New laptop: Photoshop alternatives?

Laurence wrote on 12/10/2014, 2:29 PM
Adobe Photoshop is a pretty big part of my workflow and I have a version 6 license for my studio computer.

However, I just got a laptop and don't want to pay $10 a month for a second copy. What are the best alternatives. I work in layers which I often automate in Vegas.

Will Photoshop Elements give me most of what I need? I can still buy that. Is there a better option?


videoITguy wrote on 12/10/2014, 2:39 PM
The original Ulead Photoimpact app is suitable for working with layers in the way Photoshop does. It is compatible with most needs of VegasPro users. The original version has long since been bought by Nova Development. But think you can still get Version 13 - should do well for you and inexpensive.
Former user wrote on 12/10/2014, 3:16 PM
In the past I've used the Gimp - it's a fully featured photo editor. Pretty close to photoshop in terms of capability. It's a lifesaver.

Price: free.

Yer welcome. :-)

ottor wrote on 12/10/2014, 3:21 PM
Have a look at Krita, it is pretty powerful.

"What is Krita?

Krita is a FREE digital painting and illustration application.

Krita offers CMYK support, HDR painting, perspective grids, dockers, filters, painting assistants, and many other features you would expect."
Rainer wrote on 12/10/2014, 3:58 PM
Gave up on Photoshop for the same reason. Tried, GIMP, trialled Xara Photo and Graphic Designer and was so impressed I bought it and would keep using it even if Photoshop came down to a reasonable price - whatever you look at, check how it handles text, seems to be a major flaw with the free programs.
Marco. wrote on 12/10/2014, 4:05 PM
I like to use a whole set of Serif software: PhotoPlus, DrawPlus, PagePlus. They often offer great discounts either on single software or on big packages.
Marc S wrote on 12/10/2014, 4:19 PM
I believe you are allowed two installs of CS6 as long as you don't use them at the same time.
Laurence wrote on 12/10/2014, 4:20 PM
The other feature I use all the time on Photoshop is the included Camera Raw. I'm not sure what features I would be missing with Elements vs the CS6 that I am using in Photoshop, but in Camera Raw, what is missing in Elements is the ability to use gradients. Gradients in Camera Raw are just so useful. For instance, let's say you are using a small flash on a group of people. The ground in front of the group and is really bright and the lighting trails off as you go further to the back and sides of the group. With the full CS6 version of Camera Raw, you can use ND gradients to correct both of these problems. With the extra dynamic range of Raw, it works so well that it almost isn't worth having multiple flashes. A few gradients and it looks perfect.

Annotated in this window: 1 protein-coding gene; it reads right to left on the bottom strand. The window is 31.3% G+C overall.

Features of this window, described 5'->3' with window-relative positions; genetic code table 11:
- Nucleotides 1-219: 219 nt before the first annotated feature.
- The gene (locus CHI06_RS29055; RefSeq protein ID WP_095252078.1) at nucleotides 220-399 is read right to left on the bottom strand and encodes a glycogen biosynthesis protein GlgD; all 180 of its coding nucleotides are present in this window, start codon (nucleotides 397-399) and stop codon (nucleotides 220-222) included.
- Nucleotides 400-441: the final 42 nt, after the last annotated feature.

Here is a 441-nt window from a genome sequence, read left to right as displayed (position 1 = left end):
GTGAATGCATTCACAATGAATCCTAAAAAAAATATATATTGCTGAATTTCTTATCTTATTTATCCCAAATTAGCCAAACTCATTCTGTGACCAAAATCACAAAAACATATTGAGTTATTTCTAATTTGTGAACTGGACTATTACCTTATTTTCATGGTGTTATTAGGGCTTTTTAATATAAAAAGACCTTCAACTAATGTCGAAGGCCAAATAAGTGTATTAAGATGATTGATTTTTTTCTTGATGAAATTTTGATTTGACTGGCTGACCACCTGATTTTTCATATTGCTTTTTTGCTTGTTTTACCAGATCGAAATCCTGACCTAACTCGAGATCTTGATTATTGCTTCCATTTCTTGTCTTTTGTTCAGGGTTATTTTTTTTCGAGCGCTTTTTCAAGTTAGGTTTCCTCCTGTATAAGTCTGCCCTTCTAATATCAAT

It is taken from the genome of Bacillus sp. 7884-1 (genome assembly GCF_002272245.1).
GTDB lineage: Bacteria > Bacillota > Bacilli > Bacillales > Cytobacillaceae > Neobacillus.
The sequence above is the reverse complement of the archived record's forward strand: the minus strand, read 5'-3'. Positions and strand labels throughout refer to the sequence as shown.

With Photoshop Elements, I would be missing these oh so valuable gradients. With another program I would be missing my much loved Camera Raw completely and would need to find another Raw photo editor in addition to the photo and text layers editor.
Laurence wrote on 12/10/2014, 4:22 PM
> I believe you are allowed two installs of CS6 as long as you don't use them at the same time.

That would solve my problem. I'll look again to see if I can do that.
PixelStuff wrote on 12/10/2014, 5:34 PM
You should definitely be able to install 2 copies of Adobe's CS6 software. In all of the major applications the help menu has an option to deactivate. So, if you previously had the software installed somewhere else (old computer) and forgot to deactivate it before scrapping the hard drive, you will have to call Adobe to explain that your old hard computer is no more. They will check to see if that computer hasn't checked in recently and then hopefully bump your license limit by one.

Technically you could probably even install CS6 on a dozen computers and as long as you deactivate each time you finish using it, you could move back and forth to any one of them. Registering every time you use the software would be a minor hassle, but I'm not aware of any limitation on the activation-deactivation frequency.
amendegw wrote on 12/10/2014, 6:17 PM
Adobe Lightroom pretty much duplicates all the functions of Camera Raw. It adds functions such as adjustment brushes, radial filters, red eye correction & cataloging. However, it doesn't do layers, masking, content aware fill, etc. available in full Photoshop. If all you need is the functions in Camera Raw, then Lightroom is a good alternative @ $140 from B&H (oft times it can be purchased cheaper in combination with another purchase).

Marc S wrote on 12/10/2014, 6:35 PM
I have CS6 on both my main workstation and laptop activated with no problems.
Geoff_Wood wrote on 12/10/2014, 7:12 PM
Depending on what depth of editing you are doing, the free may be good enough !

ceejay7777 wrote on 12/10/2014, 7:58 PM
The equally free Gimpshop adds a Photoshop-like UI to Gimp.